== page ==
17 September 2009
A week ago, California Avenue in Palo Alto was one of the nicest
places in Silicon Valley. Palo Alto is unusual in having two
downtowns, because it's a merger of two towns, Palo Alto, whose
downtown is University Ave, and the older town of Mayfield, whose
downtown is California Ave.
What made California Ave unique were the beautiful old oaks
that lined the streets. Until the city
cut every one of them down
earlier this week. I was there this afternoon, and everyone is
talking about it. People are in shock.
I'm still trying to figure out what happened. From what I can tell
so far, the city cut down the trees as part of a plan sponsored by an
organization called CAADA (the California Avenue Area Development
Association) for "improving" California Ave.
Apparently some planner decided that maple trees would be nicer
If they were going to replace the trees, why didn't
they do it gradually? This is hard to believe, but according to
news article, they thought the street would look more "tidy"
if all the trees were the same height:
Officials considered doing the replacement project in
phases, but eventually decided to "bite the bullet and do it all
at once," said Ronna Devincenzi, president of the California Avenue
Area Development Association. She said that will allow the new trees
to grow in at uniform height, giving the street a more tidy appearance.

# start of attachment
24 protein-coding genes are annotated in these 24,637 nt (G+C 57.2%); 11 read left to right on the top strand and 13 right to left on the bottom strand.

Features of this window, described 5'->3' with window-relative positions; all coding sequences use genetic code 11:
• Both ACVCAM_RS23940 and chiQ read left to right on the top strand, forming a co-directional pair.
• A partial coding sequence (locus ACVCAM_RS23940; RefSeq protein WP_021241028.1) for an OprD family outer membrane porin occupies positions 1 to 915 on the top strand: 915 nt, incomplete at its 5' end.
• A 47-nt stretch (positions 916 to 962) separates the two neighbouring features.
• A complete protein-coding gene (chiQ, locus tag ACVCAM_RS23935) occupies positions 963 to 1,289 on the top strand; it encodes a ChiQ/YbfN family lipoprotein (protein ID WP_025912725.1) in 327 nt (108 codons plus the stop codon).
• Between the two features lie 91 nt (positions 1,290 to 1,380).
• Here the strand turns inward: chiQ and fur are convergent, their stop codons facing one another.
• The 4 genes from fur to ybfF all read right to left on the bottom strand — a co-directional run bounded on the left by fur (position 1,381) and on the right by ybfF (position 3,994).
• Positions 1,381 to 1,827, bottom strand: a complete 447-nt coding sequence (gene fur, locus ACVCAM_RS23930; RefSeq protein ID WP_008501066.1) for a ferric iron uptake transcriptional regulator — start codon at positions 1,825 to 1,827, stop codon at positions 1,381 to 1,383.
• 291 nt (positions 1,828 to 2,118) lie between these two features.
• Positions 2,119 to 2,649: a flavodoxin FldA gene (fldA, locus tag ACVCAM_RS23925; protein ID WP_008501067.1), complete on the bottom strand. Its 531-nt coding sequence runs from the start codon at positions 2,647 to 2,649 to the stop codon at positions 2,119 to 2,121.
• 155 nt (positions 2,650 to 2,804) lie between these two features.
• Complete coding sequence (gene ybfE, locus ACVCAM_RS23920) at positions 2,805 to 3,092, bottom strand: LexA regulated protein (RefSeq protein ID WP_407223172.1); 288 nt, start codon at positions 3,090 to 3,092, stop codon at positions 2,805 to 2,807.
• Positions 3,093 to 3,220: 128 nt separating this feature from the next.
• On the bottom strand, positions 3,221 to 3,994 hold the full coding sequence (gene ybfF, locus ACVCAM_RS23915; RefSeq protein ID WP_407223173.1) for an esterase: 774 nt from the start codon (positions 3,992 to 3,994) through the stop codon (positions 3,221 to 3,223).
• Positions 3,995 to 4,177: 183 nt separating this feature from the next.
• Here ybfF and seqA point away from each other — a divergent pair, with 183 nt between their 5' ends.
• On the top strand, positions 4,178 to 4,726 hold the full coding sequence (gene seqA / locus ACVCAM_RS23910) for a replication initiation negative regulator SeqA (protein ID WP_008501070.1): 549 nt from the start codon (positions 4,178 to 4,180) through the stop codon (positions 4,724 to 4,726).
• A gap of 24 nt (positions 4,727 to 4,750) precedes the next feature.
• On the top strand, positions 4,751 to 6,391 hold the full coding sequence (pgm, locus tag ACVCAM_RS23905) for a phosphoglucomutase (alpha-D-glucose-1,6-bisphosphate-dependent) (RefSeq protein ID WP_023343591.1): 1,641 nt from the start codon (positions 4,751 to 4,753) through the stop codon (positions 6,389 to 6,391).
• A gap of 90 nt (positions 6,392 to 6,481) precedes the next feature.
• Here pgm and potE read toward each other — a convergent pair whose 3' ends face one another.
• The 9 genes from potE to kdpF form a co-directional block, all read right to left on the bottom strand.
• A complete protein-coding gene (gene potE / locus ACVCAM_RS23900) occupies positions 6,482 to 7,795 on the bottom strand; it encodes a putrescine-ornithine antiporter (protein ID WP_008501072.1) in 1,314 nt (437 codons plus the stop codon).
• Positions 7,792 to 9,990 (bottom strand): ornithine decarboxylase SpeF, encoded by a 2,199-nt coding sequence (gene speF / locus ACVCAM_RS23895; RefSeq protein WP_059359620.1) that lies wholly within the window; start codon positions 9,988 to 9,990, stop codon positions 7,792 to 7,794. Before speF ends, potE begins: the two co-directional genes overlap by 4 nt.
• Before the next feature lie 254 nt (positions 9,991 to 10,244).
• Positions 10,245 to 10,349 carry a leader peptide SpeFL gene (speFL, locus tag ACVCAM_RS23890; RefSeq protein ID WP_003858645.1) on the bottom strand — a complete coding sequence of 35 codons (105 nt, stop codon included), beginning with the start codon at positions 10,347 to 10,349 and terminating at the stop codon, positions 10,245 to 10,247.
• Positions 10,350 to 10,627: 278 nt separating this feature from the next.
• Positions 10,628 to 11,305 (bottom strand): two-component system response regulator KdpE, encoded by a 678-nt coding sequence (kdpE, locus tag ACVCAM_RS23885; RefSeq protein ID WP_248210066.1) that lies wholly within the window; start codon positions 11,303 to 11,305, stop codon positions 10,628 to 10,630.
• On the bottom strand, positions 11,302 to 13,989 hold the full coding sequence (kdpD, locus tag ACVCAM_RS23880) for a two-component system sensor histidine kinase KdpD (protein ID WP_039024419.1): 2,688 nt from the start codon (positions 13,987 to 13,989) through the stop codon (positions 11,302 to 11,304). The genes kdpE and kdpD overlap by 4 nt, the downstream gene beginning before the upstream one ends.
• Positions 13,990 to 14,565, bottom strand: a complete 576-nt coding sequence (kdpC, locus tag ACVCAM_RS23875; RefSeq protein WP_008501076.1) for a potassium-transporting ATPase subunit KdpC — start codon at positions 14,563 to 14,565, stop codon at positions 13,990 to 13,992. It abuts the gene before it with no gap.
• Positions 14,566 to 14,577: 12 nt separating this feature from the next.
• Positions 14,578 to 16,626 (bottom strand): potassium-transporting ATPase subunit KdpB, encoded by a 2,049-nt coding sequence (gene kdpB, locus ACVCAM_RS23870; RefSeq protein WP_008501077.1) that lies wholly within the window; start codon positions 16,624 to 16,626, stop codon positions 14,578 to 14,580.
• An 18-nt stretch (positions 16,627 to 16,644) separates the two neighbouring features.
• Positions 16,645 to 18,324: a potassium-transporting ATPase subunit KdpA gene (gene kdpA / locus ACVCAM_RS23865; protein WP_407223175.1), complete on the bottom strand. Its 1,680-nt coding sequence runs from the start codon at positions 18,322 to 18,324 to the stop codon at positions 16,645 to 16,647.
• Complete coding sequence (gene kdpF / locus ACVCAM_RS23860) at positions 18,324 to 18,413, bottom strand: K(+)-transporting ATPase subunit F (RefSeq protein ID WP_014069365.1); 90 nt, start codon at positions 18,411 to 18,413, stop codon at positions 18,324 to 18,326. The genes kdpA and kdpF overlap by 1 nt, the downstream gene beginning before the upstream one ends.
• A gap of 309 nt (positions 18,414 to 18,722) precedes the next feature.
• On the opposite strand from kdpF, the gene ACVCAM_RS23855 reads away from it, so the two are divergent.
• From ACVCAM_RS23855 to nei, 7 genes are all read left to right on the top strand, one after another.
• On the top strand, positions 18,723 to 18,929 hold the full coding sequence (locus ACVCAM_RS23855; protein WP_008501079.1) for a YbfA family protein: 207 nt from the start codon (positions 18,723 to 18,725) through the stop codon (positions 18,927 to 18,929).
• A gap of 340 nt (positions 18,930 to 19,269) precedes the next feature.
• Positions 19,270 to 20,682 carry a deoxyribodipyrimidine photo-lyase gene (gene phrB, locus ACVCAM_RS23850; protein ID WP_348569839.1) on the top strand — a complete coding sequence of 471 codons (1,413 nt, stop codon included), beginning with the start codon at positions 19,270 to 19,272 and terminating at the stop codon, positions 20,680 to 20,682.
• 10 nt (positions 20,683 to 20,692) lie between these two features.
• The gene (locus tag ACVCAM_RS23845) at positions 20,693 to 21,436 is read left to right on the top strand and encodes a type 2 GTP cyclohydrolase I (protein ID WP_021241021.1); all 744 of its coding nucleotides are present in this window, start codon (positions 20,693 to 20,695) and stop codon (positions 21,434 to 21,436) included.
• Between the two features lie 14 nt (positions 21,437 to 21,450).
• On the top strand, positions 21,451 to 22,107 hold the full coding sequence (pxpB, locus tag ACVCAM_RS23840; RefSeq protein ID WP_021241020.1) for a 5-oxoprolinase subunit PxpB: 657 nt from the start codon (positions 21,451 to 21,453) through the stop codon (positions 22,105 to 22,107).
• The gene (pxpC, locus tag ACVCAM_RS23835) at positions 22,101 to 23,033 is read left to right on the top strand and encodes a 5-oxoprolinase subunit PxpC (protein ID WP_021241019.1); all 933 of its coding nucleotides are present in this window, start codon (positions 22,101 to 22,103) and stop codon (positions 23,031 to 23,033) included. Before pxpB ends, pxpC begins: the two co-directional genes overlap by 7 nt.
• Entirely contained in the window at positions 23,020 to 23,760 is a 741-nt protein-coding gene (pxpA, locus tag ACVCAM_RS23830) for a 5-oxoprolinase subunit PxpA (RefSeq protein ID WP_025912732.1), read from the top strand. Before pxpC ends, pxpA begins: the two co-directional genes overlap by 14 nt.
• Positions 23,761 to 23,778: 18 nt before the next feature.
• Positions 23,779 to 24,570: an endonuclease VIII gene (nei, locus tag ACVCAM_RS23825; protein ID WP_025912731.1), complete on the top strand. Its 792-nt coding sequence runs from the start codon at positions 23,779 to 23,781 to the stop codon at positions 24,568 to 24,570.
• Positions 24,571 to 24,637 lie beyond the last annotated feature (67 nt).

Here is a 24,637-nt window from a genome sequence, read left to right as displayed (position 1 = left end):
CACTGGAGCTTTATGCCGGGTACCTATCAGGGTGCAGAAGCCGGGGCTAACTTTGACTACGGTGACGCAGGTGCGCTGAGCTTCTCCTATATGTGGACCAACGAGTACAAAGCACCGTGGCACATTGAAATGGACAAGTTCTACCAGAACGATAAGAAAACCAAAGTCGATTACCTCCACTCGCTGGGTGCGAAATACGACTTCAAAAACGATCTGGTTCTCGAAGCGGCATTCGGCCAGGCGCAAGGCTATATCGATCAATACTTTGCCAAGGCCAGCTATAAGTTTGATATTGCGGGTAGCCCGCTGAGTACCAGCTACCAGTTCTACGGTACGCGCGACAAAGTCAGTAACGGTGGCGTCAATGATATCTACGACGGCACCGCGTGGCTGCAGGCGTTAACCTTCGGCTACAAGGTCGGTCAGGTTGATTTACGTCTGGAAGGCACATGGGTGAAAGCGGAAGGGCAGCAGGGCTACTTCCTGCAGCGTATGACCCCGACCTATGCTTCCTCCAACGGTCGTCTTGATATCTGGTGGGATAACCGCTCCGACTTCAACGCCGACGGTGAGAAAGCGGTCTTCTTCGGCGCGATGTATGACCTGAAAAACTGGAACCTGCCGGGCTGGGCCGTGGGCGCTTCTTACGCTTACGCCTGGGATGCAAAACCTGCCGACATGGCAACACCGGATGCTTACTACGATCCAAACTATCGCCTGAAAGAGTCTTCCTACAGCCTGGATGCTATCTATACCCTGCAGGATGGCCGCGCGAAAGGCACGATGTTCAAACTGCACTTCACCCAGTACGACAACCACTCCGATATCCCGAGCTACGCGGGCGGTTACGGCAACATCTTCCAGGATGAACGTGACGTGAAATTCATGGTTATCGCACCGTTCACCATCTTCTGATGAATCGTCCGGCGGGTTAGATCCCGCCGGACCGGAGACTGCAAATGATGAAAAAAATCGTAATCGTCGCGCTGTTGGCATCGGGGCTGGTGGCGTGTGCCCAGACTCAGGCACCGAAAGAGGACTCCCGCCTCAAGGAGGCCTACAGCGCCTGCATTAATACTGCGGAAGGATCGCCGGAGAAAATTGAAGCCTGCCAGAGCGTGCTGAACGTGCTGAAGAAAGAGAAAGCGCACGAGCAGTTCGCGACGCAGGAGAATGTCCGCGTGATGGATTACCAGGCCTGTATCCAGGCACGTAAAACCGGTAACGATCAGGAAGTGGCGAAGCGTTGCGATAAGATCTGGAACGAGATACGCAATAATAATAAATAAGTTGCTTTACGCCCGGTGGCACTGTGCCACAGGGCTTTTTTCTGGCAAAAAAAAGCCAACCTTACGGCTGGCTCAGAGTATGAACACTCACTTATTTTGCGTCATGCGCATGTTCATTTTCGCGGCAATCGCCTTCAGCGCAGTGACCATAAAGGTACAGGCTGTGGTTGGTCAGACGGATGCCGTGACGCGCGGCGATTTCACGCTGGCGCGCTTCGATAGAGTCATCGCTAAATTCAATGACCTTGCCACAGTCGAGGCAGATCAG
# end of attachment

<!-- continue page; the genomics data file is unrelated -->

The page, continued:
Tidy. They cut down mature oaks
in order to replace them with a bunch of maple
saplings because that would look tidier?
CAADA says that the trees were cut down because 80% of them were
diseased. I have trouble believing that. They didn't look diseased.
When a bunch of trees
in the way of a development project are suddenly found to be diseased,
I look for alternative explanations.
We can't bring the trees back. The oaks of California Ave are
gone, and it would take more than our lifetimes to grow them back.
But we can find out how this disaster happened and try to prevent
something similar from happening again.
If you'd like to know what happened to the oaks of California Ave,
you can reach Ronna Devincenzi, the president of CAADA, at
firstname.lastname@example.org, and Palo Alto mayor Peter Drekmeier at
Update: 18 September
The mayor, city council, and city manager
not seem to have been
consulted about the decision to cut down all the trees on California
Avenue. Apparently that decision was made by someone else. It's still
I'm now trying to piece together the chain of events that led
to this terrible mistake. If anyone has any leads, please let me
know at email@example.com.
Update: 27 September
We're getting closer to being able to figure out how this happened, though everyone involved is stonewalling. It now looks as if the plan to cut down all the trees was initiated either by the city project engineer, who was, according to this news story Woojae Kim, or by the CAADA board of directors.
The web page listing the CAADA board of directors was recently removed, but was still in the Google cache:
President: Ronna Devincenzi, Realtor Alhouse-King Realty
Vice President: Jim Stevens, Country Sun Natural Foods
Secretary: Terry Shuchat, Keeble and Shuchat
Treasurer: George Langford, Hewlett-Packard
Mark Luchesi, Mollie Stone's Market
Elizabeth Bishop, Bishop Corporation
Karl Broussard, Kinko's
Lynn Davidson, California Paint & Wallpaper
Gerald Brett, Language Pacifica
Warren Wong, Hotel California
I don't know for sure if these are the exact people who voted to cut down the trees; this list could be old; but I suspect these people would be good ones to start asking what happened.